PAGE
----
Much of the middle class finds itself in an anxiety-inducing squeeze while the nation’s top 1 percent garners more and more of the income pie. Last Sunday’s Conversation explored the growing inequality in the United States and how many Americans don’t earn enough to support a middle-class family. We asked the question: What do you think about the growing disparity between the rich and poor?
LETTERS TO THE EDITOR
A squeeze play
Re “Squeezing the middle class” (Forum, April 13): Susan Sward quotes author Thomas Frank, who blames some conservatives for “reducing corporations’ tax burdens.” In fact, the corporate tax rate in the United States is the highest in the world.
Even with the so-called tax breaks, the effective rate is about 35 percent higher than the world average. Perhaps that is one of the reasons that well-paying middle-class jobs in this country are disappearing.
– John Caldwell, Rocklin
Small- and medium-size businesses that serve our local communities are the backbone of our economy and provide more employment opportunities than most corporations.
California must rebuild our economy from the ground up, and it is why I want the income tax levied on revenues earned by sole proprietorships and general partnerships to be repealed. Giving this money back to our local communities will give these businesses the opportunity provide higher wages, employ more people, invest in equipment and offer better quality of life to our hard working citizens.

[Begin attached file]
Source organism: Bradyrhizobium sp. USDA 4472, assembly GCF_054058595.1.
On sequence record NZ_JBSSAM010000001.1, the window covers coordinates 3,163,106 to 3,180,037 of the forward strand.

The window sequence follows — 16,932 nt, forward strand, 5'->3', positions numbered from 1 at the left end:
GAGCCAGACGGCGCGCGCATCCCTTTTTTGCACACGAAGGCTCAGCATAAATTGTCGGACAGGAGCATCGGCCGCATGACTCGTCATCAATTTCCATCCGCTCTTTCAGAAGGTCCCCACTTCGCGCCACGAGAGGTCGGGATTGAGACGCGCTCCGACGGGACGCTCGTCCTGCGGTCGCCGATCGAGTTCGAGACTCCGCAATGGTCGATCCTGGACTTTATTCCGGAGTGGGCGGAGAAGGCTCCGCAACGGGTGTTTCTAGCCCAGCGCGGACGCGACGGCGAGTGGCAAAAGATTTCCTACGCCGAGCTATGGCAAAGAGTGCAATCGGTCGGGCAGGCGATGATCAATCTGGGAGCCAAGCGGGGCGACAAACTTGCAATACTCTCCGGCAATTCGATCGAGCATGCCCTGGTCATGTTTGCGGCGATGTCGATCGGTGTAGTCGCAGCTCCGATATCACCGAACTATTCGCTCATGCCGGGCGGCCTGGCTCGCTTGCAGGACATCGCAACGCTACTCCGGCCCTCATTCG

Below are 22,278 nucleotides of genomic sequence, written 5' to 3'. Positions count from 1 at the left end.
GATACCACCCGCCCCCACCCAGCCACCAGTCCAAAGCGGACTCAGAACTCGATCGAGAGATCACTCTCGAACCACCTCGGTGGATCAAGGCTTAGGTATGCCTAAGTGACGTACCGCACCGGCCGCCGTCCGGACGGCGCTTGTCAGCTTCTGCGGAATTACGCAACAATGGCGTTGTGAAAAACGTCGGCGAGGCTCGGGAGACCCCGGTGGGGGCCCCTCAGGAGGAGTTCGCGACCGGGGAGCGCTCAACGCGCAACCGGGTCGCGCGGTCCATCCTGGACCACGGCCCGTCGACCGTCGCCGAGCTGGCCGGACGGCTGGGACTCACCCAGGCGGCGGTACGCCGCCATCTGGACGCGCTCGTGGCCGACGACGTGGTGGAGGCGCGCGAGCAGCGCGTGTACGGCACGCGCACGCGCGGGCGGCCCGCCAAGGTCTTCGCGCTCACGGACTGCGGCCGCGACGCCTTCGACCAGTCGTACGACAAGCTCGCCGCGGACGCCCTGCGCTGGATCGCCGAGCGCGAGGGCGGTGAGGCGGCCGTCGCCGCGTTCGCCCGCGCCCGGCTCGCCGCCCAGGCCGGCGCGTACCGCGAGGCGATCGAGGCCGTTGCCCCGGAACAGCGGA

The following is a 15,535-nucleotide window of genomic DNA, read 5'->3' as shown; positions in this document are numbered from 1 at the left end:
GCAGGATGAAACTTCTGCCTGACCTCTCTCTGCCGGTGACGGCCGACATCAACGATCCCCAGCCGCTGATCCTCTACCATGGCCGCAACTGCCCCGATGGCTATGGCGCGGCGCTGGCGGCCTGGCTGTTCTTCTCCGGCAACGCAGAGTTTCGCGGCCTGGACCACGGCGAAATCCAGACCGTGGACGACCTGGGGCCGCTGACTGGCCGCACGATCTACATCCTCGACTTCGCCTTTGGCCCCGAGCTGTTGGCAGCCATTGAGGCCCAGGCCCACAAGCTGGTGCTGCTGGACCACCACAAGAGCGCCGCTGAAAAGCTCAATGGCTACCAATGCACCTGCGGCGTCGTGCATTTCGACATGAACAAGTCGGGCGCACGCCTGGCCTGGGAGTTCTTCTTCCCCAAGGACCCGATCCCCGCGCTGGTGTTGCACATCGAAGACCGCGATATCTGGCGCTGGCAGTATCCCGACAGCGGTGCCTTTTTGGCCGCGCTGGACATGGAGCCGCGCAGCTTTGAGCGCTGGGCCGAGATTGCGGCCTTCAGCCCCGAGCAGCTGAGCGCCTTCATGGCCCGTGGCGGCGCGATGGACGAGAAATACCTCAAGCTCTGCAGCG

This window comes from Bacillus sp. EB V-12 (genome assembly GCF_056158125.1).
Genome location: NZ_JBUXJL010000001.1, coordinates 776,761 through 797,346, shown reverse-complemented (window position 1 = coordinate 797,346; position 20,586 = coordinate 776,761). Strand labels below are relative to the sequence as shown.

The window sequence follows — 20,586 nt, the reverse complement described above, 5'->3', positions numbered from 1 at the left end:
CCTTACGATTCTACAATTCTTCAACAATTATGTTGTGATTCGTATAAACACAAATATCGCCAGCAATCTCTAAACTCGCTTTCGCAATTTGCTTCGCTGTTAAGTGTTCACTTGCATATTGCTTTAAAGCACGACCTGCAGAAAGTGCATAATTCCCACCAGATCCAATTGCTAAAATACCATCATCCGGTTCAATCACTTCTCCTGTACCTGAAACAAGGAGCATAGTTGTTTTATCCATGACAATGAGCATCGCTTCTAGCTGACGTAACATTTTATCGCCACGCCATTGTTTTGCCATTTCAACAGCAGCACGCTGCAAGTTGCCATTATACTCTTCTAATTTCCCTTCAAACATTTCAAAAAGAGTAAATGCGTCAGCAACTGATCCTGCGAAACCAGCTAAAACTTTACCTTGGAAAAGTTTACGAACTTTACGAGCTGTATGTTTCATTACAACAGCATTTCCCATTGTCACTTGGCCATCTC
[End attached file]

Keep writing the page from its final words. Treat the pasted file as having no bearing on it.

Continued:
This isn’t even mentioning the fact the state of California can decide to not collect state taxes on those who earn minimum wage.
All it takes is to meet the actual people you sneer at to understand that you and I are fortunate beyond measure to have all the things we take for granted. We were given a hand up, many hands up, to get to the point of comfort where we can look down upon those still struggling. We benefited from government in more ways than you can count, and we have a responsibility not to forget that. Selfishness is what your words imply, Sandra.